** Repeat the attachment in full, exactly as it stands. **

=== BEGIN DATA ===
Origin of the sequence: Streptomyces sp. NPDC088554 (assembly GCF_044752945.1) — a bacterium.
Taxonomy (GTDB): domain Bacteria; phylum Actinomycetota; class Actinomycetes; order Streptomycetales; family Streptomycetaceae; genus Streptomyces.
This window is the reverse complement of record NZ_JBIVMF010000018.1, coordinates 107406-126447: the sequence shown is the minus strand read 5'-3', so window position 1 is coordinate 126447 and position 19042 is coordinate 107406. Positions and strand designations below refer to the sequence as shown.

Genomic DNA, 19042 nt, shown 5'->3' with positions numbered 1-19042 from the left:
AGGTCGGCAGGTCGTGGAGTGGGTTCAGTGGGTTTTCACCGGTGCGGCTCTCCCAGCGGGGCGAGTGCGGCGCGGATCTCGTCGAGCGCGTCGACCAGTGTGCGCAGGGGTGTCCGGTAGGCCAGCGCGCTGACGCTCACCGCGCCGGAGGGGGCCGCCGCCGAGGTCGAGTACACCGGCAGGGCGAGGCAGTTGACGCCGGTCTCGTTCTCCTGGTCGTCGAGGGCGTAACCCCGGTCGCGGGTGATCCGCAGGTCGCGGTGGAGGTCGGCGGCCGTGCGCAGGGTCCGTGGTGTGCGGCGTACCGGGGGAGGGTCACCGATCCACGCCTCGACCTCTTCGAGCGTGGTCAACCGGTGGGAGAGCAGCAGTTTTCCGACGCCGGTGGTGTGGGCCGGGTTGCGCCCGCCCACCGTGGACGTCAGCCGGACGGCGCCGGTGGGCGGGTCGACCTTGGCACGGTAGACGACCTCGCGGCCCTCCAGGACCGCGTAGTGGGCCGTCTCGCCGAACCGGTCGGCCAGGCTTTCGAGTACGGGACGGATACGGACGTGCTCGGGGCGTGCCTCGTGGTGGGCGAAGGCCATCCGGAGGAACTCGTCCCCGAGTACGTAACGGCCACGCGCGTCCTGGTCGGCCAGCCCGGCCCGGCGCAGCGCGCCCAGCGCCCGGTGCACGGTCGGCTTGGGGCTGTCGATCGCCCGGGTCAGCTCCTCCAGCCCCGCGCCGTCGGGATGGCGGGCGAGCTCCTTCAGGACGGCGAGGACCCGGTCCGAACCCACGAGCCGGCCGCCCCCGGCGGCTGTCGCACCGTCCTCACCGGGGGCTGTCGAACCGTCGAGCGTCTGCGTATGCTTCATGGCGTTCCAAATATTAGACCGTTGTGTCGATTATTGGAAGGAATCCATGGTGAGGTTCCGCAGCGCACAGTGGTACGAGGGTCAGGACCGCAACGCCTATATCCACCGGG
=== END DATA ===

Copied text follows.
Origin of the sequence: Streptomyces sp. NPDC088554 (assembly GCF_044752945.1) — a bacterium.
Taxonomy (GTDB): domain Bacteria; phylum Actinomycetota; class Actinomycetes; order Streptomycetales; family Streptomycetaceae; genus Streptomyces.
This window is the reverse complement of record NZ_JBIVMF010000018.1, coordinates 107406-126447: the sequence shown is the minus strand read 5'-3', so window position 1 is coordinate 126447 and position 19042 is coordinate 107406. Positions and strand designations below refer to the sequence as shown.

Genomic DNA, 19042 nt, shown 5'->3' with positions numbered 1-19042 from the left:
AGGTCGGCAGGTCGTGGAGTGGGTTCAGTGGGTTTTCACCGGTGCGGCTCTCCCAGCGGGGCGAGTGCGGCGCGGATCTCGTCGAGCGCGTCGACCAGTGTGCGCAGGGGTGTCCGGTAGGCCAGCGCGCTGACGCTCACCGCGCCGGAGGGGGCCGCCGCCGAGGTCGAGTACACCGGCAGGGCGAGGCAGTTGACGCCGGTCTCGTTCTCCTGGTCGTCGAGGGCGTAACCCCGGTCGCGGGTGATCCGCAGGTCGCGGTGGAGGTCGGCGGCCGTGCGCAGGGTCCGTGGTGTGCGGCGTACCGGGGGAGGGTCACCGATCCACGCCTCGACCTCTTCGAGCGTGGTCAACCGGTGGGAGAGCAGCAGTTTTCCGACGCCGGTGGTGTGGGCCGGGTTGCGCCCGCCCACCGTGGACGTCAGCCGGACGGCGCCGGTGGGCGGGTCGACCTTGGCACGGTAGACGACCTCGCGGCCCTCCAGGACCGCGTAGTGGGCCGTCTCGCCGAACCGGTCGGCCAGGCTTTCGAGTACGGGACGGATACGGACGTGCTCGGGGCGTGCCTCGTGGTGGGCGAAGGCCATCCGGAGGAACTCGTCCCCGAGTACGTAACGGCCACGCGCGTCCTGGTCGGCCAGCCCGGCCCGGCGCAGCGCGCCCAGCGCCCGGTGCACGGTCGGCTTGGGGCTGTCGATCGCCCGGGTCAGCTCCTCCAGCCCCGCGCCGTCGGGATGGCGGGCGAGCTCCTTCAGGACGGCGAGGACCCGGTCCGAACCCACGAGCCGGCCGCCCCCGGCGGCTGTCGCACCGTCCTCACCGGGGGCTGTCGAACCGTCGAGCGTCTGCGTATGCTTCATGGCGTTCCAAATATTAGACCGTTGTGTCGATTATTGGAAGGAATCCATGGTGAGGTTCCGCAGCGCACAGTGGTACGAGGGTCAGGACCGCAACGCCTATATCCACCGGG